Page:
On a Tuesday in September, I and others will protest.
We will be at the federal courthouse in Trenton on Sept.17, when the Koch network and their allies ask a judge to stop New Jersey’s new “End Dark Money” Law (S-150) with an injunction. We will be there to say “Yes” to transparency and disclosure of secret political contributions and “No” to them and their agenda.
The Kochs’ front group, Americans for Prosperity (AFP), claims the law deprives them of their “freedom” under the First Amendment. The untruth of that claim runs deep and endangers our democracy and republic — from towns and cities in New Jersey to communities across the country.
How so? The AFP’s lawsuit (Americans for Prosperity v. Grewal et al.) describes S-150 as regulating and imposing disclosure requirements on “Independent Expenditure Committees,” specifically 501(c)(4) and 527 corporations, without any boundaries. As such, their lawsuit could be read as a standard civil liberties case. But far from it. It is apiece with a carefully constructed approach of Koch and their allies to conflate and confuse touchstones like “freedom,” which most Americans strongly embrace, with a stealth, radical plan for political and corporate control.
Our interpretation is not conspiratorial. Rather, we expose a patient, long-term strategy, in this case, to keep “dark money” under wraps. “Freedom” is less for you and me and more for the super-rich (0.001 percent) to do whatever they want with little or no oversight or penalty. Every chipping away at our right to know and be represented, whether through the courts, Congress, or state legislatures, advances this plan.
A 2014 study by political scientists Martin Gilens of Princeton and Benjamin Page of Northwestern shows how this happens. They examined nearly 1,800 bills passed in Congress over 20 years. Their findings? Regardless of how many Americans support a bill, they found only about 30 percent are ever likely to become a law. In other words, no matter how much support we and our fellow citizens muster, Congress is only 30 percent likely to listen.
“The preferences of the average American,” concluded Gilens and Page, “appear to have only a miniscule, near-zero, statistically non-significant impact upon public policy.” Or, in more straight-forward language, “If policy making is dominated by powerful business organizations and a small number of affluent Americans, then America’s claims to be a democratic society are seriously threatened.”
Gilens and Page studied data; others look at the chief actors.
There is Jane Mayer’s 2016 best-seller, “Dark Money.” Subtitled a “hidden history” of the Koch brothers and their billionaire allies, her book shined light on the political and issue spending of secretive 501(c)(4) groups and their agenda. Mayer’s investigative reporting revealed the scope and depth of “dark money” in corrupting and crippling government action at local, state and national levels.
Business reporter Christopher Leonard’s new book, “Kochland: The Secret History of Koch Industries and Corporate Power in America,” traces the growth of Koch Industries as the world’s second-largest privately held corporation and driver of the Kochs’ political agenda. With muscle from fossil-fuel companies, Koch Industries pumped huge sums to support the work of climate-change deniers and make national action on climate change virtually impossible.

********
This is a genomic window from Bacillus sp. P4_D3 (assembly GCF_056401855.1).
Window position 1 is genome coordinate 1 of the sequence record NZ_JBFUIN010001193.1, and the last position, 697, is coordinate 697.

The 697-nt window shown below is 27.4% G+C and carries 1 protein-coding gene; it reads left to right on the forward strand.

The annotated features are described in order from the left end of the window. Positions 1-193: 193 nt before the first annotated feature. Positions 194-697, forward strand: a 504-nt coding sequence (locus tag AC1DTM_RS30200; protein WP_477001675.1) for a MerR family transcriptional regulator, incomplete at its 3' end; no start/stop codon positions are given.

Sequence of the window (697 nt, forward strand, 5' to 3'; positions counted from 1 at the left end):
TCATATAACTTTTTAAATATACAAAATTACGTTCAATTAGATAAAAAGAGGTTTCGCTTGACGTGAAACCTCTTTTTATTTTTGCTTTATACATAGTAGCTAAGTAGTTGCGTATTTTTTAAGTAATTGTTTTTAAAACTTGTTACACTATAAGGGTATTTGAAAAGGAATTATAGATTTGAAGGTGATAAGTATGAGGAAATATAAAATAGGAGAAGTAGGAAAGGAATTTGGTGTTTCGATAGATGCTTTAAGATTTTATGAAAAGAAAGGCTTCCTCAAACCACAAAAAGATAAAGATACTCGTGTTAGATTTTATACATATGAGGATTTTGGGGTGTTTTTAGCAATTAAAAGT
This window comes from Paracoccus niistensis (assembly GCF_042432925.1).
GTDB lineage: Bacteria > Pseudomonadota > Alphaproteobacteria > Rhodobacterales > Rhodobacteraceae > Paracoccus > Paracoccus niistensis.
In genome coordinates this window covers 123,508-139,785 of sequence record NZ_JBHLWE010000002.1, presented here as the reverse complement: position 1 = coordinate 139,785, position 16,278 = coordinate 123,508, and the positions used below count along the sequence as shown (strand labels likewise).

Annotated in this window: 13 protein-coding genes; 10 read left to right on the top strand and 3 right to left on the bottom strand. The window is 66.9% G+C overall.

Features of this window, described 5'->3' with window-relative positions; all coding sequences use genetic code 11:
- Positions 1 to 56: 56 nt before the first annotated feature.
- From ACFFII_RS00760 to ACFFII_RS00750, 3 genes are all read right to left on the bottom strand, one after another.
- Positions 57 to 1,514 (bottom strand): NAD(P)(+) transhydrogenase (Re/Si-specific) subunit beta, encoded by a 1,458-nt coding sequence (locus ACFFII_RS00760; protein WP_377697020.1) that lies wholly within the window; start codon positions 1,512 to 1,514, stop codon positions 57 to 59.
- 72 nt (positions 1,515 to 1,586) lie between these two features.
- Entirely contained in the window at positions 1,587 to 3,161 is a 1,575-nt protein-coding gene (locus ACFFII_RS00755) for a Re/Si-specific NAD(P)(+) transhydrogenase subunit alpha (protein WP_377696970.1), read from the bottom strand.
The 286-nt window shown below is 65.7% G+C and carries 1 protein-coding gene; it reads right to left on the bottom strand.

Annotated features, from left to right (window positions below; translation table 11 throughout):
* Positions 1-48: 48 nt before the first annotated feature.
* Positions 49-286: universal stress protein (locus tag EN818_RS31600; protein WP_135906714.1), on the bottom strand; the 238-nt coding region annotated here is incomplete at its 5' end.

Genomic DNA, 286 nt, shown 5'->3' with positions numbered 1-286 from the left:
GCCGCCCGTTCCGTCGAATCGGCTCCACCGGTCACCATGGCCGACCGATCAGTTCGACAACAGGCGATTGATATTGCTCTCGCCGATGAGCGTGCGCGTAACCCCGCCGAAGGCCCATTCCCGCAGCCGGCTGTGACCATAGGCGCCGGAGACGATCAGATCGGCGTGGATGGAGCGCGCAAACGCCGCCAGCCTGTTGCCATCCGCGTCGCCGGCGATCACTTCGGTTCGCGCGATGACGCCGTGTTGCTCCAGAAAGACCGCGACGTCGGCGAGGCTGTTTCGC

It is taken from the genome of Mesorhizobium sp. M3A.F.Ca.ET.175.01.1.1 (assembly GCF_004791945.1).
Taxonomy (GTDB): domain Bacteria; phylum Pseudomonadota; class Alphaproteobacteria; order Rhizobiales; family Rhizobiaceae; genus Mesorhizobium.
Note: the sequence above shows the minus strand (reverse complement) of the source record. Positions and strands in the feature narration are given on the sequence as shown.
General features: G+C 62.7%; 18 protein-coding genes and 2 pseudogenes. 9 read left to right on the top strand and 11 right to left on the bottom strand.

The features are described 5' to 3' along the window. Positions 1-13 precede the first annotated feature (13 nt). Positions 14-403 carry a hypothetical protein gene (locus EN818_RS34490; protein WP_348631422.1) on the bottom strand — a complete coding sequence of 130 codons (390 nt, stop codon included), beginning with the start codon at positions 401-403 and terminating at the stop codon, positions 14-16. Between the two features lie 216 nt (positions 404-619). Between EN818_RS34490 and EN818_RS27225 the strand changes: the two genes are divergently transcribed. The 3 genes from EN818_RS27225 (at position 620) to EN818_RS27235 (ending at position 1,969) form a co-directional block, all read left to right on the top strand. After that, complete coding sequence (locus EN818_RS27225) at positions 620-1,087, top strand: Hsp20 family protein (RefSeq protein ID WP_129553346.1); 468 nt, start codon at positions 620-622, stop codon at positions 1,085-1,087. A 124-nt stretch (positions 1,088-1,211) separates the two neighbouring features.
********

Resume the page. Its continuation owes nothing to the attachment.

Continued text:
Perhaps the most audacious — and threatening — of the Koch-sponsored campaigns is the stealthy effort of the American Legislative Exchange Council (ALEC) for an Article V convention to rewrite the U.S. Constitution. Right now, 28 states have passed resolutions calling for this convention. All Koch and ALEC need is the approval of 34 state legislatures (no governor’s signature required) — or six more states — to compel Congress to call such a gathering.
While defenders of this Article V convention claim it is limited to a balanced-budget amendment to the Constitution, there really are no boundaries. The only time we had such a convention was in 1787. Then, the delegates said they too had gathered to bring order to the chaos of commerce among the 13 original states. Instead, they wound up scrapping the Articles of Confederation, replacing it with the U.S. Constitution.
“Once a convention is convened, they could take up any topic they want to,” according to Karen Hobert Flynn of Common Cause. That’s the risk today.
Does this litany seem extreme or a stretch compared to a lawsuit to stop New Jersey’s “End Dark Money” law?
Not if you acknowledge the Kochs’ focus on patience, the long view, and stealthy action.
Not if you are reminded of their deep pockets and willingness to exhaust all legal appeals and seek to overturn precedent — up to and including the U.S. Supreme Court.
And, not if you fear the endgame of the Kochs’ money, which to quote historian Nancy MacLean could put “democracy in chains.”
So, yes, we, Represent.Us, will protest at the courthouse in Trenton on Sept. 17. We will urge the court to follow the landmark case of Buckley v. Valeo (1976) and other decisions affirming New Jersey’s legal authority to require disclosure of contributions by independent groups that engage in express advocacy. And we will do so on behalf of 18,000 members in New Jersey across all platforms, including social media, and the more than 3,000 who signed online “drop the lawsuit.”
But, yes, we also will show our opposition to the dark vision for America of the Koch network. We will take a stand as Represent.Us members have done repeatedly across the country in South Dakota and elsewhere.
If New Jersey is to be a next political battleground, we will be ready.